• Tue. Nov 28th, 2023

Overground Presents Mall Grab at the Mash House

ByRoss Devlin

Dec 4, 2016

I heard plenty of stories from the last time Mall Grab came to Edinburgh. It was the Scottish debut for a fast-rising DJ who combined the whimsical sensibilities of disco, hip-hop, and a Simpsonsian sense of irony with the introspective seriousness of lo-fi tech house. People laughed, people cried. Some jotted down every single track ID, then went home to download their way into a paradigm shifting Youtube Hole of comforting tape hiss and buoyant bass lines. Some didn’t remember a single thing. One clubgoer, transfixed by the light and sound, suddenly noticed a flying saucer land at his feet: after playing a track off his latest EP, Mall Grab chucked the marbled vinyl frisbee-style, into the crowd, a small gift to the grateful audience.

Needless to say, Mall Grab’s reputation precedes him on his return to the Mash House. The club was overflowing with positivity; anticipation was high. Before midnight, small vesicles of people milled about the bar as Kendrick Lamar rattled loose glassware. Soon James Wright of Overground took to the decks,  and the room quickly swelled to capacity. It was hard to move, but there was plenty of space to dance. Every new track was received with whoops and hollers. By the time Mall Grab took the stage, a thick haze of humid human heat and dry ice had reduced visibility to the sweaty, writhing shirt of the person in front of you. The man himself wasn’t even visible from the decks, but you could hear his arrival. Mall Grab specializes in obscure disco and hip hop samples, and his set contrasted nicely with the intense jams provided beforehand. Keen to blur the lines between producer and selector, plenty of Mall Grab’s own remixes were deployed, to the delight of the crowd. His choice of sound is decidedly unique – not many DJs display as much versatility in their remixes, or zeal for cheesy hits by 50 Cent and TLC. Additionally, not many DJs are as experimental as Mall Grab, willing to warp their tracks and flip the mix on a jagged edge in order to create a new sort of synergy on the dance floor. Like last time, the experimenting paid off.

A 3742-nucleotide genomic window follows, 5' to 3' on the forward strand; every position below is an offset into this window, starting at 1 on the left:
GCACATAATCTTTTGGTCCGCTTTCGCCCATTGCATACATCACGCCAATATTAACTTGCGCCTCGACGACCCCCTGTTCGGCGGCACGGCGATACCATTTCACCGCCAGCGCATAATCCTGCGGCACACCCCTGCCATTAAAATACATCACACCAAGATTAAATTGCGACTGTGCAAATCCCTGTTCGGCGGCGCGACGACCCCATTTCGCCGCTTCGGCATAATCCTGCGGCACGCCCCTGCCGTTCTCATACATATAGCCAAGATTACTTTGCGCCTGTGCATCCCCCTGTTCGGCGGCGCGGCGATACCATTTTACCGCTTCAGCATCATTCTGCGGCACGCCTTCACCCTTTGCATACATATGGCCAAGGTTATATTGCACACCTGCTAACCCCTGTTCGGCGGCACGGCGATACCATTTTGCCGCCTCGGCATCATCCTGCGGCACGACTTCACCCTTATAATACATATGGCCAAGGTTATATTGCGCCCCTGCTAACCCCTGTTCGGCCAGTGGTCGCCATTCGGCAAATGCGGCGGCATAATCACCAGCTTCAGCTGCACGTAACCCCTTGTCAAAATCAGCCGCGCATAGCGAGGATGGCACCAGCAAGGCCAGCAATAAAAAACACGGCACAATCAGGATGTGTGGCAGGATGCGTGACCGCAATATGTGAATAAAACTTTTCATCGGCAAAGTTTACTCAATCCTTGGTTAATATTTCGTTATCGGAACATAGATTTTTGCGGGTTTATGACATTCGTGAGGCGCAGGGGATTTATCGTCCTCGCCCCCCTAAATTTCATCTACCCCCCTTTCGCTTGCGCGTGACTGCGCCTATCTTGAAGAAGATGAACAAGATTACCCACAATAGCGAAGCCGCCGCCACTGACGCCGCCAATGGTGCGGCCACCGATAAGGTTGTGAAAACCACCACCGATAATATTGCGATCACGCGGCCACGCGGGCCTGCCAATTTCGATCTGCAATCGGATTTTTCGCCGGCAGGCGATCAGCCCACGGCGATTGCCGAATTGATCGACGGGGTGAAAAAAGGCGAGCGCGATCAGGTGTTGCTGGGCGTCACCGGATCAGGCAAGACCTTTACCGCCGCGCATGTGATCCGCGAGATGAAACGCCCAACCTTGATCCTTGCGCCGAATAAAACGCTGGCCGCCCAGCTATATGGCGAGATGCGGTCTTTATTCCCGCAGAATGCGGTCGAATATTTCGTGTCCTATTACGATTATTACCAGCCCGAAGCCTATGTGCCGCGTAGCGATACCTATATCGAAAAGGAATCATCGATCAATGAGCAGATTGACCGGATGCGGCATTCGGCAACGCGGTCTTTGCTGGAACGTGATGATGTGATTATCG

By Ross Devlin


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